In these four brief paragraphs, the RCG writers present what is arguably one of their strongest “Biblical facts” in support of dining out on the Sabbath. After all, if the Sabbath pictures God’s millennial Kingdom, and if thousands and later millions will be fed by Levitical chefs preparing delicious meals from the sacrifices people bring on the Sabbath in that Kingdom, then the similarities between dining in the temple and going to restaurants today are pretty compelling. However, there is a HUGE problem with this representation of God’s temple and its function on the Sabbath in God’s Kingdom.
For anyone to suggest that God’s people will bring sacrifices to the temple on the weekly Sabbath during the millennium is a total misrepresentation of the facts. Such a claim is TOTALLY FALSE. Furthermore, despite what the RCG as well as Richard George may assert, there is virtually no scriptural authority or historical record implying this was ever done in the past or will ever be done in the future.
It is true that while the temple worshipers partook of the meat and grain offerings on the annual Holy Days, they did NOT do so on the weekly Sabbath! To suggest otherwise is simply NOT TRUE. It is a huge distortion of both the Biblical and historical record. Furthermore, the real Biblical facts declare that the conduct of the priests on the weekly Sabbath not only contradicts the RCG (and Richard George's) view, but actually proves why going to restaurants would be forbidden by God. To illustrate this point let’s look at what the scriptures really say?
An Important Distinction
God’s word declares that He makes an important distinction between food preparation on the weekly Sabbath and food preparation on the annual Holy Days. First, notice His instructions concerning food preparation on the Sabbath as given through His servant Moses.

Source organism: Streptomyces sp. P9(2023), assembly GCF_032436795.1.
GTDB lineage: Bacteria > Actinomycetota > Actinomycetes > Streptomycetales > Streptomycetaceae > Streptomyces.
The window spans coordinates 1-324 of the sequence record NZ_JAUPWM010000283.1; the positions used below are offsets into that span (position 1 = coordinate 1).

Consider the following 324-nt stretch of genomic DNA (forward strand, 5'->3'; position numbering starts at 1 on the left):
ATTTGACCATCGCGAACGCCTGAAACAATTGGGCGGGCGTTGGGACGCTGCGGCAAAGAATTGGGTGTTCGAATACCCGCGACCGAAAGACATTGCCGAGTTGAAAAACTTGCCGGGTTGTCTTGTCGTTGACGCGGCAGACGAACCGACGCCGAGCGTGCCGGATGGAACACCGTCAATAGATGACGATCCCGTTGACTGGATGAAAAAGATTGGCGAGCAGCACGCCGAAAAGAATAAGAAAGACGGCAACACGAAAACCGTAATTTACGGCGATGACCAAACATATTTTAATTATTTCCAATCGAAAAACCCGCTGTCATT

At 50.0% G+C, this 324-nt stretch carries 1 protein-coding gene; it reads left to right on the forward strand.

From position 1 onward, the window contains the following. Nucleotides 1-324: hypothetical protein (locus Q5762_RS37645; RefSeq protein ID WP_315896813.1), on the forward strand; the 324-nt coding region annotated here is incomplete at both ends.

Tomorrow is the rest of the holy Sabbath unto the LORD: bake that which you will bake to day, and seethe that you will seethe; and that which remains over lay up for you to be kept until the morning. Eat that to day; for to day is a Sabbath unto the LORD: to day you shall not find it in the field. Six days you shall gather it; but on the seventh day, which is the Sabbath, in it there shall be none. (Ex. 16:23-30)
God’s command concerning labor on the weekly Sabbath is similar to His instructions concerning labor on the Day of Atonement. According to His law total abstinence from work is the steadfast rule. While God’s people were permitted to eat food on the weekly Sabbath, they were to perform absolutely no work on that day. This even included meal preparation.
Furthermore, when God gave the Ten Commandments on Mt. Sinai He specifically addressed the issue of labor on the Sabbath. His words were clear and direct. They were all encompassing. Consider what God Almighty commanded His people.
Remember the Sabbath day, to keep it holy. Six days shall you labor, and do all your work: But the seventh day is the Sabbath of the LORD your God: in it you shall do no work, you, nor your son, nor your daughter, your manservant, nor your maidservant, nor your cattle, nor your stranger that is within your gates: (Ex. 20: 8)
What About the Annual Festivals?
With respect to the annual holy days, God made an exception when it came to the work of meal preparation. He explained that on the annual feast days, no "SERVILE" work (the work of business) was to be done (Lev 23:7,9,21). However, when speaking of the work needed to cook meals, God said that this was allowed.
And in the first day there shall be an holy convocation, and in the seventh day there shall be an holy convocation to you; no manner of work shall be done in them, save that which every man must eat, that only may be done of you. (Ex. 12:16)
At this point it is important to understand that God specifically forbade labor to be performed on His weekly Sabbath. Furthermore, He instructed His people that the food eaten on that day was to be prepared the day before. With this in mind, the scriptures make it absolutely clear that contrary to what the RCG (or Richard George) assert, there were never sacrifices eaten by the common people on the Sabbath day. Furthermore, there is absolutely no evidence this practice will change in the millennium.
Because God made an exception regarding food preparation on the annual holy days, His people were permitted to bring their personal sacrifices at that time, provided it did NOT fall on a weekly Sabbath. Furthermore, with the exception of the Day of Atonement, they could sacrifice their offerings on the pilgrimage feasts, and it was there that they could eat a portion of them with the priests and with God. However, once again this was NOT the case on the weekly Sabbath. The throngs of people described by the RCG (and affirmed by Richard George) that present their sacrifices on the Sabbath have never, and will never exist!